Water cooler politics are hung out to dry in Mike Bartlett’s short, slick and emotionally unflinching new play in which two members of a sales team facing possible redundancy deploy every trick in the bully’s rule-book to ensure that a third colleague is fired when they appear in front of the company’s head honcho.
Eleanor Matsuura (Isobel), Adrian Lukis (Carter), Sam Troughton (Thomas) and Adam James (Tony) in Bull at the Crucible Studio Theatre, Sheffield Photo: Tristram Kenton
Right from the opening verbal exchanges it is pretty obvious that booted and suited Isobel and Mark are poised to gang up against fall guy Thomas in order to get him sacked. Bartlett’s writing escalates this triangular relationship with forensic precision, gradually raising the stakes from jokey competitive fun-poking until they reach a bleak and brutish tipping point where everything the two human attack dogs say or do is aimed at emasculating, humiliating, undermining or threatening their target.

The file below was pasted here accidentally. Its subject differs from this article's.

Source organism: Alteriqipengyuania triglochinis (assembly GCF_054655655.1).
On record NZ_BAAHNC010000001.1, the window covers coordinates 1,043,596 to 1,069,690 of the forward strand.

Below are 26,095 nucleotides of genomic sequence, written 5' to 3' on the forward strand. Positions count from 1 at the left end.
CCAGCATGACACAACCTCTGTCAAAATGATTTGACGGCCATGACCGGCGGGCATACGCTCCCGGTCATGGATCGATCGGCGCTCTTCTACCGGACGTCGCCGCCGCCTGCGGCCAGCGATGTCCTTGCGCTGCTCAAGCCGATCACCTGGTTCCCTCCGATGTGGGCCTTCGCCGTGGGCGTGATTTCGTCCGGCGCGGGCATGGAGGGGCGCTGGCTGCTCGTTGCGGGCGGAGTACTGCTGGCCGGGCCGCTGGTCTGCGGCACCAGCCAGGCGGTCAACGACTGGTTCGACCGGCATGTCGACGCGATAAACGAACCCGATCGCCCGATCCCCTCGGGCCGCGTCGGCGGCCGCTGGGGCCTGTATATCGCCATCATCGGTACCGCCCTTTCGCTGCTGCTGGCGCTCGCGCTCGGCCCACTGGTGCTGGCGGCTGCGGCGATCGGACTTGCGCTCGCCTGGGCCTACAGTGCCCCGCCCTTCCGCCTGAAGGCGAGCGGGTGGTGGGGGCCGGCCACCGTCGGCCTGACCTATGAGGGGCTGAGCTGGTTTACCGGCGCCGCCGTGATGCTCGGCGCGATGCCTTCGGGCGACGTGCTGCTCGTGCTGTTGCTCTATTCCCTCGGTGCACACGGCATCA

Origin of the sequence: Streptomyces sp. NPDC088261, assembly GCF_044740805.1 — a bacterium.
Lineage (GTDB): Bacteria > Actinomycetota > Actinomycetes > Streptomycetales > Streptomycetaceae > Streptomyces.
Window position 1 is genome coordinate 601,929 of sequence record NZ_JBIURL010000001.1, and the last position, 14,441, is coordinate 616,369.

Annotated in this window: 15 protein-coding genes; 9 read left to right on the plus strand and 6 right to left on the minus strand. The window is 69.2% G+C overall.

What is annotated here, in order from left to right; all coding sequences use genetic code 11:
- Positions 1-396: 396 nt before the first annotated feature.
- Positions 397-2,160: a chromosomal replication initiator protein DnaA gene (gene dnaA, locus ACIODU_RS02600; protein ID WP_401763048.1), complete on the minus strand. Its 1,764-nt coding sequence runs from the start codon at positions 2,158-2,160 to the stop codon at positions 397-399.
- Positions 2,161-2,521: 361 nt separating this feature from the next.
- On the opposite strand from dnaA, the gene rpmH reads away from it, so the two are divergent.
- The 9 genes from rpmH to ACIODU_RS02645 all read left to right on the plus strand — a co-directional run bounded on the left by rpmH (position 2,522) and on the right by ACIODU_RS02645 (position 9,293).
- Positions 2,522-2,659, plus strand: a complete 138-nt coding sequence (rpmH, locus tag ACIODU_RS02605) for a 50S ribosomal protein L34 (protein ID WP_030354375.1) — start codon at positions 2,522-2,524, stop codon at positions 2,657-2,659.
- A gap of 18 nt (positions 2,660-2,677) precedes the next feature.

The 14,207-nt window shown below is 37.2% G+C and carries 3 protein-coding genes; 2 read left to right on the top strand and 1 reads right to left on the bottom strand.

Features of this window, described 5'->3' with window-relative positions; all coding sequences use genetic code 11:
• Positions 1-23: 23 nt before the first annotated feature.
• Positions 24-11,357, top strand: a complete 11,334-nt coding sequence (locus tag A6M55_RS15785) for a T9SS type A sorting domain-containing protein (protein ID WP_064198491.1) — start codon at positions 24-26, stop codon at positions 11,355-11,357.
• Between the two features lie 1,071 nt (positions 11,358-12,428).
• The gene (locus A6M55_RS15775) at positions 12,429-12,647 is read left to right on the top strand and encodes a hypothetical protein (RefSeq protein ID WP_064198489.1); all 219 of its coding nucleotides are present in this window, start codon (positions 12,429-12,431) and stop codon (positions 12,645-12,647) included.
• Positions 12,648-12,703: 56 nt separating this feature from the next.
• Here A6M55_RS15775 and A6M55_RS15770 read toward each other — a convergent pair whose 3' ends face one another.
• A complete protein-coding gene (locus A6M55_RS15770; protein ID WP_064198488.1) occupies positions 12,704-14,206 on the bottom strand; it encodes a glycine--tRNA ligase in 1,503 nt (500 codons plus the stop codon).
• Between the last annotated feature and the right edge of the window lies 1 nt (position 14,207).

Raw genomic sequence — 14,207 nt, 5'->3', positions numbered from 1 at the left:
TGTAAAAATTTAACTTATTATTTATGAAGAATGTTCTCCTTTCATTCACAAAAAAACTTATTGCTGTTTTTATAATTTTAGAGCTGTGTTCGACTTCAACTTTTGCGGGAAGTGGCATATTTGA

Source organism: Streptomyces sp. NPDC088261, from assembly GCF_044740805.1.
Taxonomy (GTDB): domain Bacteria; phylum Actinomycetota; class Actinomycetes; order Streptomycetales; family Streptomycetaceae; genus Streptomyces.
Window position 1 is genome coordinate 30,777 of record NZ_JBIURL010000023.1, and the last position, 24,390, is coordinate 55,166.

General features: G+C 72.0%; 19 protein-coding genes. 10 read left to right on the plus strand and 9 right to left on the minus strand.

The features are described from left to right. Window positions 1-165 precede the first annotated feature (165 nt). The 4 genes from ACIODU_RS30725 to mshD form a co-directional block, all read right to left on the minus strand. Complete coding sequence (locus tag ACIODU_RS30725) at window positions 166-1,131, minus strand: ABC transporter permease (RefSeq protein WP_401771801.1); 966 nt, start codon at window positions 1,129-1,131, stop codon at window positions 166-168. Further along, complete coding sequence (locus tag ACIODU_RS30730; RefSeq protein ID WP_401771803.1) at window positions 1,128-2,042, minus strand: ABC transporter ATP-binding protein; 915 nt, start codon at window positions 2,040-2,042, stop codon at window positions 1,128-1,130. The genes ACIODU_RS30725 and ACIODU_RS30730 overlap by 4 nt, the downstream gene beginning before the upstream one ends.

Aside from the timeliness of the subject matter, there’s no mistaking the immediacy of Bartlett’s unsettling conclusion: that bullying is not just nasty and vile but a natural Darwinian survival reflex where life’s winners instinctively know how to thrive and the losers inevitably end up floating in the gutter.
The production delivers a decisive punch too, partly through the knockout acting but also because director Clare Lizzimore and designer Soutra Gilmour ensure that we are all in danger of becoming an accomplice in Thomas’ fate. By reconfiguring the Crucible’s studio space into a kind of corporate boxing ring with the audience standing around the sides and perched on tiered seating, it’s hard not to back the triumphant winners and avoid being sucked into their bullying mindset.